Consequently, the French Tannhäuser requires a different type of singer, and that does seem to be the biggest challenge faced by the Monte-Carlo production. José Cura copes best, showing that the role of Henri requires a more lyrical Saint-Säens style tenor than it does a Heinrich Heldentenor. Even then, the French language doesn't always scan well over the long Wagnerian lines and this certainly presents problems for some of the other roles. The role of Vénus is more of a mezzo-soprano role in the French version, and it is sung well by Aude Extrémo. Élisabeth is more of a challenge, and it certainly pushes Annemarie Kremer to her limits. Steven Humes comes over well as Hermann, the Landgrave, and the Monte Carlo production also has a good Wolfram in Jean-François Lapointe, who gives a lovely rendition of 'Ô douce etoile, feu du soir' (O, du mein holder Abendstern), but Tannhäuser/Wagner is undoubtedly a challenge for the French voice. The chorus is outstanding.
Jean-Louis Grinda's production makes effective use of Laurent Castaingt's visually impressive set designs. There's an extravagance of colouration in Act I which matches the vaguely 1940s period costumes with a Powell and Pressburger like Technicolor staging. In a stage context it looks more like more the stylised designs of 'The Red Shoes' or 'Tales of Hoffmann', but it also manages to capture something of the feel of 'Colonel Blimp' or the ecstatic colour sections of 'A Matter of Life and Death'. Act I's Venusberg is extraordinary, a hallucinogenic blaze of colour and psychedelic projections that would be appropriate for Henri's indulgence in this den of sin here being more of the narcotic kind. That also suits the slighter lighter touch that takes an edge off Wagner's rather more heavy-handed social and religious moralising.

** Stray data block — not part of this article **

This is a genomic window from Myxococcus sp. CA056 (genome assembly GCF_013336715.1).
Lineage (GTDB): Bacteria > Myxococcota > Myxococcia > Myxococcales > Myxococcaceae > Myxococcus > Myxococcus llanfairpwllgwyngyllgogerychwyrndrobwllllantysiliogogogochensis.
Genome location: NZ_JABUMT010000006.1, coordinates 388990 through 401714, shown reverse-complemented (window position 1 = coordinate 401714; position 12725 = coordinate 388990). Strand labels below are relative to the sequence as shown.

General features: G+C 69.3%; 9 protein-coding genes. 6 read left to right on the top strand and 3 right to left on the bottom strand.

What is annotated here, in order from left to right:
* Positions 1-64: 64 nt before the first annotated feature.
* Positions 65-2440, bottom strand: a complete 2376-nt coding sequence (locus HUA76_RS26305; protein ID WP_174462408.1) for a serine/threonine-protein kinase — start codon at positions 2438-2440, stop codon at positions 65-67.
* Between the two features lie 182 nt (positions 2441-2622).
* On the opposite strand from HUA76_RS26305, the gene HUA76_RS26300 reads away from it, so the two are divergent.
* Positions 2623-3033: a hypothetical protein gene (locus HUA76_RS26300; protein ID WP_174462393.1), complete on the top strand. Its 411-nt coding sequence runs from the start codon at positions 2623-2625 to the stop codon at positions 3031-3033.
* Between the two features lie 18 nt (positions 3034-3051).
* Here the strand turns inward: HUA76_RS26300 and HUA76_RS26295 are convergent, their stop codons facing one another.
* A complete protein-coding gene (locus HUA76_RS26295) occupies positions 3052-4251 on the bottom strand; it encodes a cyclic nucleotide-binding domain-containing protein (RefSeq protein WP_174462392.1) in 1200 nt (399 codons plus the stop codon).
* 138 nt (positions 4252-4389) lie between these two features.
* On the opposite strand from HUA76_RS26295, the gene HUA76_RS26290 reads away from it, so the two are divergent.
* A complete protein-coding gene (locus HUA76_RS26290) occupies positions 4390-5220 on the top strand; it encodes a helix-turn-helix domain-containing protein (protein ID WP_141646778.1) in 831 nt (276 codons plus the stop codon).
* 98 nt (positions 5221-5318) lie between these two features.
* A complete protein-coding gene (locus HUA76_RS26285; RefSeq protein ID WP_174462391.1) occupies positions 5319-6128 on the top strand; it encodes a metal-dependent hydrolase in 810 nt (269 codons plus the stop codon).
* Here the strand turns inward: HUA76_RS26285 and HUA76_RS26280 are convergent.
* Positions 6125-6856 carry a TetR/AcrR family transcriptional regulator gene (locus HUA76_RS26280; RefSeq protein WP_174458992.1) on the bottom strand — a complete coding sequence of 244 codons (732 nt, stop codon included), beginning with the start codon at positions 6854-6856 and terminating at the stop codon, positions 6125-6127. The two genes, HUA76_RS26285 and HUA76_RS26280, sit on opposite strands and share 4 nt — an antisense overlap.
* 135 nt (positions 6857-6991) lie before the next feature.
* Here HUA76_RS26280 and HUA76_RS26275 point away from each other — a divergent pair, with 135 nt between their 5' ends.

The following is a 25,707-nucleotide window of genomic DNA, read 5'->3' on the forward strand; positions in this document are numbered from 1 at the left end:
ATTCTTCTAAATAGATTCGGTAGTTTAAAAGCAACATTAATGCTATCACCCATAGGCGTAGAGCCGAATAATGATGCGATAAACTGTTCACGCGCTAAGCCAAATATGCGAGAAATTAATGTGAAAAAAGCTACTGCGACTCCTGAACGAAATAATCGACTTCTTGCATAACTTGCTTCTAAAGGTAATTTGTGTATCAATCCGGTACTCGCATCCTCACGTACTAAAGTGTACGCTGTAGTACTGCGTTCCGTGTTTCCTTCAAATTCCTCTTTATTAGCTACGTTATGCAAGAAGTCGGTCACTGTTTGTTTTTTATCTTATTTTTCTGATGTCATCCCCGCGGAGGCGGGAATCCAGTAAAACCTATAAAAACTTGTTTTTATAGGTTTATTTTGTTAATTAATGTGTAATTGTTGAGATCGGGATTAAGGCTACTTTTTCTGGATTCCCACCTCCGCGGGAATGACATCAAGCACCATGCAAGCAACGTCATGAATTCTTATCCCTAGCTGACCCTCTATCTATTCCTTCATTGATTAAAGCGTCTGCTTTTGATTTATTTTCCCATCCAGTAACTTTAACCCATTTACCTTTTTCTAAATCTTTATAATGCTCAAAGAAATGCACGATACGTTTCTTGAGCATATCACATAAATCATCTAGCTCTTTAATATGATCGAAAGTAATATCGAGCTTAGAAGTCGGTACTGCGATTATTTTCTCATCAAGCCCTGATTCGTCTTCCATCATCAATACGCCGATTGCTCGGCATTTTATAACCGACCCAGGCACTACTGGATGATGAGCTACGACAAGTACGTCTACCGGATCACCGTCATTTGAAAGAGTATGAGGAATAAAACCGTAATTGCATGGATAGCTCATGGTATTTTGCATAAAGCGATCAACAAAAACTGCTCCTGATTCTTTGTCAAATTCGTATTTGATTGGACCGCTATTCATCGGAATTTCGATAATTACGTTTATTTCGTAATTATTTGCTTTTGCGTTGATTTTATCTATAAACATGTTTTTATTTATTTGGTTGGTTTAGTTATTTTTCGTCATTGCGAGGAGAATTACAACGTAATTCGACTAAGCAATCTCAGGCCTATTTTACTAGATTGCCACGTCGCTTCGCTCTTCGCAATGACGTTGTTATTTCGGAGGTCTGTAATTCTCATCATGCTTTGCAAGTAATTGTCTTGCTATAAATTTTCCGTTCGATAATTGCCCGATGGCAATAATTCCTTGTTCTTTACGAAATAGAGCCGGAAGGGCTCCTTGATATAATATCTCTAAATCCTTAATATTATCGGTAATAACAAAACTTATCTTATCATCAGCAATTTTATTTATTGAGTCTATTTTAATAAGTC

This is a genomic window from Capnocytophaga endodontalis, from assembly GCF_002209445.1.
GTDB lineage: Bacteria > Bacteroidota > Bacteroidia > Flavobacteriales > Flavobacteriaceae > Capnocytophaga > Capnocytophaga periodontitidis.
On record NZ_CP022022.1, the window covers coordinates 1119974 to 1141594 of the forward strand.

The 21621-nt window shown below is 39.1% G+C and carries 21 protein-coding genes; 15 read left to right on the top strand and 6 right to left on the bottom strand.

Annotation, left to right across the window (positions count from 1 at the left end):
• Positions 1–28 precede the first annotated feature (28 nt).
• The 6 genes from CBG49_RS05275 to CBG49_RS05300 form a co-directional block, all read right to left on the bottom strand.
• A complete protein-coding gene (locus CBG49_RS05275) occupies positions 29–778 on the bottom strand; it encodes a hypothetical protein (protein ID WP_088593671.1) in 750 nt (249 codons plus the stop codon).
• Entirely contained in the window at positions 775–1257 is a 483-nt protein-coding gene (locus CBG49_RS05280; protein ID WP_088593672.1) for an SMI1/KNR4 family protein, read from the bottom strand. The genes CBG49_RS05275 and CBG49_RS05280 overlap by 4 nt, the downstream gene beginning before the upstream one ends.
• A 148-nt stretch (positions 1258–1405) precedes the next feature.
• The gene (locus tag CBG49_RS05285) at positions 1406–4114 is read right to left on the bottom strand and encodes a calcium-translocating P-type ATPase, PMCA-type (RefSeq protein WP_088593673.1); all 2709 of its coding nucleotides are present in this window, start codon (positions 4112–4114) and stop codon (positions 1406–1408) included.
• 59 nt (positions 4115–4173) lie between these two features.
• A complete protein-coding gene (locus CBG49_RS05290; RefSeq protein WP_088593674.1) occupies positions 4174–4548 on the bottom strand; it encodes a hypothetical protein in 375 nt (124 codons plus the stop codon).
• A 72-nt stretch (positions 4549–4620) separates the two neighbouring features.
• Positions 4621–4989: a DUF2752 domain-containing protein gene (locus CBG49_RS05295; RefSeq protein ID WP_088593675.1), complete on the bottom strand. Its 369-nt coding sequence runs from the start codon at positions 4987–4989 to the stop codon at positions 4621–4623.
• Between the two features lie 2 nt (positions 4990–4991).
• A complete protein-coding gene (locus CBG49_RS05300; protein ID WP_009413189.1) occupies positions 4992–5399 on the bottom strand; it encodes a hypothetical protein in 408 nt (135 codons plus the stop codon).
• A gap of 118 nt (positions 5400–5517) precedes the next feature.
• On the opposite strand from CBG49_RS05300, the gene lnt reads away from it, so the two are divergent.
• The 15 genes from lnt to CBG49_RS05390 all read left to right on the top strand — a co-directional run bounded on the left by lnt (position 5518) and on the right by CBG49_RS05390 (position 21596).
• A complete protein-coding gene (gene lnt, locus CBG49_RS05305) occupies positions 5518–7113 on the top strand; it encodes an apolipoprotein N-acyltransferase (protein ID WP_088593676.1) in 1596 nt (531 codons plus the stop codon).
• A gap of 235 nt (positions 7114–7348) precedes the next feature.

Henri's act of rebellion nonetheless still contrasts strongly with the elegant clean lines and formal dress of Act II's scenes in Wartburg. The singing contest takes place in a cathedral-like dome where a grail is ceremoniously placed centre stage. During Henri's act of rebellion, scandalising polite society with profane art that is in defiance of social niceties and musical conventions, four representations of Venus remain present, visible only to Tannhäuser. They are easily upset these fine upstanding citizens, but then so too were the original first audience at the Paris Opera, we have to remember. One can only imagine that, despite the apparent failure of the work in Paris, Wagner must have delighted that the provocation of his own act of rebellion would make him the talk of the town.
Quite what kind of acceptance that the apostate expects to find is always difficult to reconcile in Act III of Tannhäuser, and it's by no means clear what way director Jean-Louis Grinda intends to present it, other than that it is still visually arresting. In a kind of inverted world, trees hang down from the sky, while Henri appears to be walking on the clouds of heaven, while the sun rises above/below the clouds and an eye appears in the sky. Henri's salvation at the end appears to be a heavenly one only, the penitent chorus appearing over the curve rise of the stage proclaiming the miracle of the flowering staff, while Henri faces down the guns of his rivals as the last notes ring out. Heaven and eternal peace ("À lui le ciel et la paix eternelle") may be the due of the penitent sinner, but in this production there's apparently not much earthly forgiveness being offered.
Links: L'Opéra de Monte-Carlo, Culturebox